By Vinay Kumar Gupta
It is a budget time and the countdown for the Union Budget 2022-23 has started. If the pandemic doesn’t create havoc on the budget day, then Finance Minister Nirmala Sitharaman will most likely present her fourth Budget on February 1 this year.
Last year, the government announced various stimulus and these stimulus packages have provided a much awaited pathway for a strong recovery but has also resulted in soaring inflation. The US Federal Reserve already signaled a hike in interest rates and RBI may also be contemplating about hiking rates and tightening liquidity from the financial system.
With increasing Covid cases due to a new variant of concern, the Indian economy would be having a bumpy ride ahead. As lockdowns and restrictions would be imposed, the real estate sector is expecting the government to increase capital outlay. Thereby, the budget is expected to provide a push to both affordable and rental housing ecosystems as well as bolstering existing financial infrastructure so as to provide liquidity to stuck real estate projects. On the similar lines, it is expected to focus on the infrastructure space so as to increase employment potential of this sector.
The hospitality sector is seeking lower taxes and incentives in terms of offering interest-free loans, subsidies and reduction in tax rates. In the budget, announcements are likely to be made regarding education. Government could provide tax relief for Covid patients and their families and more deductions for the expenses on medical treatment. Insurance industry wants GST on the health insurance to be slotted in the 5% from existing 18% GST and apart that micro-insurance, sachet products etc. to be exempted from GST. Allocation would be more for Highways authority from the government kitty. For this government needs to push its disinvestment agenda with full force so that the government should have sufficient liquidity to support & to sustain this massive capital expenditure, push consumption demand and restore confidence in the banking system.
Indian Equities have delivered steller returns of around 32% from January to October this year in FY21 on account of favorable macroeconomic environment, the Government and central banks policy stimulus, strong corporate earnings and inflows from retails and institutional investors. These factors have helped Indian stock markets to outperform against its peers. But as the year ended, the tide turned against the Indian equities. As a result, Indian markets have already corrected 8-9% from it’s all-time highs from October to mid-December.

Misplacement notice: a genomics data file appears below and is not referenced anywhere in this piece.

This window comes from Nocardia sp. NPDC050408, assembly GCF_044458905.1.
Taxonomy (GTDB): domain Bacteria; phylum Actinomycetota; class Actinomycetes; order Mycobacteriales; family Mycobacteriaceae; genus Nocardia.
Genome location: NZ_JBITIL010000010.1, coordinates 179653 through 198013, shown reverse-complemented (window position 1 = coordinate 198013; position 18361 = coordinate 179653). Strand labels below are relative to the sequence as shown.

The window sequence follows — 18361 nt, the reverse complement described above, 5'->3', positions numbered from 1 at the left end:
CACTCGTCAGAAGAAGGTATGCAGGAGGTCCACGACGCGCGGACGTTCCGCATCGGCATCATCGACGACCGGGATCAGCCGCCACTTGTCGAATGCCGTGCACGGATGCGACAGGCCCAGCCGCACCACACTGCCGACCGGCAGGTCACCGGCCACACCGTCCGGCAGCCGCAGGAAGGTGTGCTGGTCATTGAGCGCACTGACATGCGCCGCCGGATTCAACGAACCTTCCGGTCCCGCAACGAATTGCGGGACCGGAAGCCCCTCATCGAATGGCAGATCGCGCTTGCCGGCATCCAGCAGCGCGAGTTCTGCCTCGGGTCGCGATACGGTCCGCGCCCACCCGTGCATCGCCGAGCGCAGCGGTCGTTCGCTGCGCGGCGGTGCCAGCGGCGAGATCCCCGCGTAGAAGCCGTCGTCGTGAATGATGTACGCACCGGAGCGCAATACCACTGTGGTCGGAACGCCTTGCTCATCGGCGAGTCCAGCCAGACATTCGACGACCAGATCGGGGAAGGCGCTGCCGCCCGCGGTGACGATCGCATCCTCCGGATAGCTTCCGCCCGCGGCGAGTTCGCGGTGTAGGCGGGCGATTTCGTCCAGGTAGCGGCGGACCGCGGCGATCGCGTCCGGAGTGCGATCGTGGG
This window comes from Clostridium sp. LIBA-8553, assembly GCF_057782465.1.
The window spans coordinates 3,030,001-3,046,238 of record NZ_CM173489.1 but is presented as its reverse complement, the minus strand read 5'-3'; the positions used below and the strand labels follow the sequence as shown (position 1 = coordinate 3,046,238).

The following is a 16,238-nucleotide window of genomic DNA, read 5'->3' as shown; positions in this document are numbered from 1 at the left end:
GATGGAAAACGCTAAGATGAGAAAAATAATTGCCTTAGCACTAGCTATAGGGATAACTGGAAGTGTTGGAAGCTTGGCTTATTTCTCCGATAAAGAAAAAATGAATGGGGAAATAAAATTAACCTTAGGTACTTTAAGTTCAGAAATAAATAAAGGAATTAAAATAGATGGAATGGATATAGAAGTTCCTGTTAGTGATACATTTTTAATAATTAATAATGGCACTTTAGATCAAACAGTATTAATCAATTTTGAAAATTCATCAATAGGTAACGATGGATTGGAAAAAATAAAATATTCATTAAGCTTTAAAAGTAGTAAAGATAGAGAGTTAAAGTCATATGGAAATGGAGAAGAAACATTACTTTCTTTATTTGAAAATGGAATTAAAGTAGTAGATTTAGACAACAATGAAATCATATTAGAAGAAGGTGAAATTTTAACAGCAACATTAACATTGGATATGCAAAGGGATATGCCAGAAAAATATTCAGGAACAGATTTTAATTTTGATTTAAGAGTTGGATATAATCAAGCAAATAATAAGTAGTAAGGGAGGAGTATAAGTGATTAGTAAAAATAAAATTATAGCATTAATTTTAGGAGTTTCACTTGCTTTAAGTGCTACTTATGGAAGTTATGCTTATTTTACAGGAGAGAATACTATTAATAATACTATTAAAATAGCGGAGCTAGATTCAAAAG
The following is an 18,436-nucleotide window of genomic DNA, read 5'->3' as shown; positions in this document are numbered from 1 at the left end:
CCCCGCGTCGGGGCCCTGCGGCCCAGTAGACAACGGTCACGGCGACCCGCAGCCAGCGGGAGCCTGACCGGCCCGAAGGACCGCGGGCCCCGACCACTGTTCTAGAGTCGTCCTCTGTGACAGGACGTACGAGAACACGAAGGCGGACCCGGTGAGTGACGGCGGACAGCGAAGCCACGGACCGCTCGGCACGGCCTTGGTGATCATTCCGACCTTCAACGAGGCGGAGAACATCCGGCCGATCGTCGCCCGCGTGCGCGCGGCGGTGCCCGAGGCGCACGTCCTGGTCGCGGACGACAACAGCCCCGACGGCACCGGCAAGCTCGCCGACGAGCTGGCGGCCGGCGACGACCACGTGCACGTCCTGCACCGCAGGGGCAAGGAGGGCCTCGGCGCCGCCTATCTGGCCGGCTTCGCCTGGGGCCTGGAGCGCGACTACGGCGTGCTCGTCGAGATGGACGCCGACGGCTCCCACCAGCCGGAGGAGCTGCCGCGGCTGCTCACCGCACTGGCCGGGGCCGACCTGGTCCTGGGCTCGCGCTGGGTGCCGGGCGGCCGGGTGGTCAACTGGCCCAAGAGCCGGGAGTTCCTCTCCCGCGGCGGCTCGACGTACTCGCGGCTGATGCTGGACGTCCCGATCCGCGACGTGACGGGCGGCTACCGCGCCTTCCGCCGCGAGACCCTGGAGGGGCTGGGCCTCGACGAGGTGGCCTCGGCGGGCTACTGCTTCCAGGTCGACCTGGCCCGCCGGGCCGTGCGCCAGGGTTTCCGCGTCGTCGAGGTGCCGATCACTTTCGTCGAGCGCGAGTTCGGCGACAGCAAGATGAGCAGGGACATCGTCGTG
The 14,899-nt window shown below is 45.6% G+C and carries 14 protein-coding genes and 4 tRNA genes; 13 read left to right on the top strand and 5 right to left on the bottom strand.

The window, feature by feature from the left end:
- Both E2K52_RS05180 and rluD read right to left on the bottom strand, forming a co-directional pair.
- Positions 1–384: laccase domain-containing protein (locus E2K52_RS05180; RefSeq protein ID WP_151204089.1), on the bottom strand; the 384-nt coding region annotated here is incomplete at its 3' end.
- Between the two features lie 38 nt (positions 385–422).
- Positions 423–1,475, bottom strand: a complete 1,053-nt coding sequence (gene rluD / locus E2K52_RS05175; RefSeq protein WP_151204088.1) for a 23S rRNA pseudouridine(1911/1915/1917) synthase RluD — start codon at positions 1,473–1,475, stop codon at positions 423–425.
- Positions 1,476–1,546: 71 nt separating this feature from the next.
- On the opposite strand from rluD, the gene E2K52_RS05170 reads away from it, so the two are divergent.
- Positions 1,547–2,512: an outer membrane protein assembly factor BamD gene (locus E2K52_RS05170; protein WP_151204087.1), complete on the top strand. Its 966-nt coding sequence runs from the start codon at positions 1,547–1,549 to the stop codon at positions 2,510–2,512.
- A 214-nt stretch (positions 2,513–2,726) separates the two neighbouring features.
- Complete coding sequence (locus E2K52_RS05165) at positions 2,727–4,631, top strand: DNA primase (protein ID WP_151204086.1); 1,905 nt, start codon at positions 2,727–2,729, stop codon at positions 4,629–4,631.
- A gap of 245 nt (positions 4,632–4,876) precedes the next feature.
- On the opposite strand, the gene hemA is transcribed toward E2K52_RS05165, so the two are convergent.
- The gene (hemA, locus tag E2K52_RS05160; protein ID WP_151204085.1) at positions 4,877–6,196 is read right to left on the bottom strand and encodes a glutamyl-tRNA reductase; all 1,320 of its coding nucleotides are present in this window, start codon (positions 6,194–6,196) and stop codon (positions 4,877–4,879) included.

Emergence of the highly transmissible – omicron variant could play havoc in the economy recovery plans coupled with Fed hawkish policy instances, the market is now bracing for interest rate hikes and on the brink of some short-term softness. So a key question is whether investors should run away or invest more amid correction. Amid turmoil in the financial markets, there are certain pivotal events to look out for first and foremost, how contagious is this new variant of Covid. Second being tapering – rather a pace of tapering from the US & other central banks. Third major event in this line would be the upcoming Budget of FY23.Thereafter, all eyes on what monsoon has for us in store.
From a medium to long-term viewpoint, the current correction along with increased corporate earnings in upcoming quarters would give a good platform for better future returns. From a top-down perspective, we can bet on export-oriented sectors ranging from technology to chemicals. Covid recovery could benefit sectors like travel, hospitality etc. On the industrial front, companies with order book visibility, lean balance sheets with minimum leverage, and companies gaining from Atmanirbhar Bharat & PLI schemes, should be on the radar. Riding on recovery, digitalization and better asset quality mix would lead financials to manage the pressure on their interest margins. The unprecedented demand for digitization and the gradual easing of talent shortage, robust order book augur well for technology players.China+1 policy, diversification of supply chain and strong domestic demand will be highly beneficial for the chemical industry story. Increasing healthcare expenditure and rising domestic and export demand will keep pharma growth trajectory on track, reductions in excise duty and state value-added tax on petrol and diesel would also support consumption demand. Disinvestment in PSUs space would be a value unlocking proposition.
Overall, we are not expecting any major negative earnings impact on Nifty in the next couple of years, as the two heavy weight sectors – namely financials and technology look fine. From the above discussion, it is crystal clear that long-term growth prospects of the Indian equities are still promising. It is recommended unequivocally that investors should use this opportunity to buy on dip strong fundamental stocks at reasonable pricing. Investor could keep following shares on radar for instance, Wipro, HCL Technologies, Tech Mahindra, HDFC Bank, ICICI Bank, KPR Mills, Fineotex Chemical, Aarti Industries, Tata Power, Olectra Greentech, KNR Construction and PNC infratech etc.
(Vinay Kumar Gupta is Director at Trustline Securities. Views expressed are the author’s own.)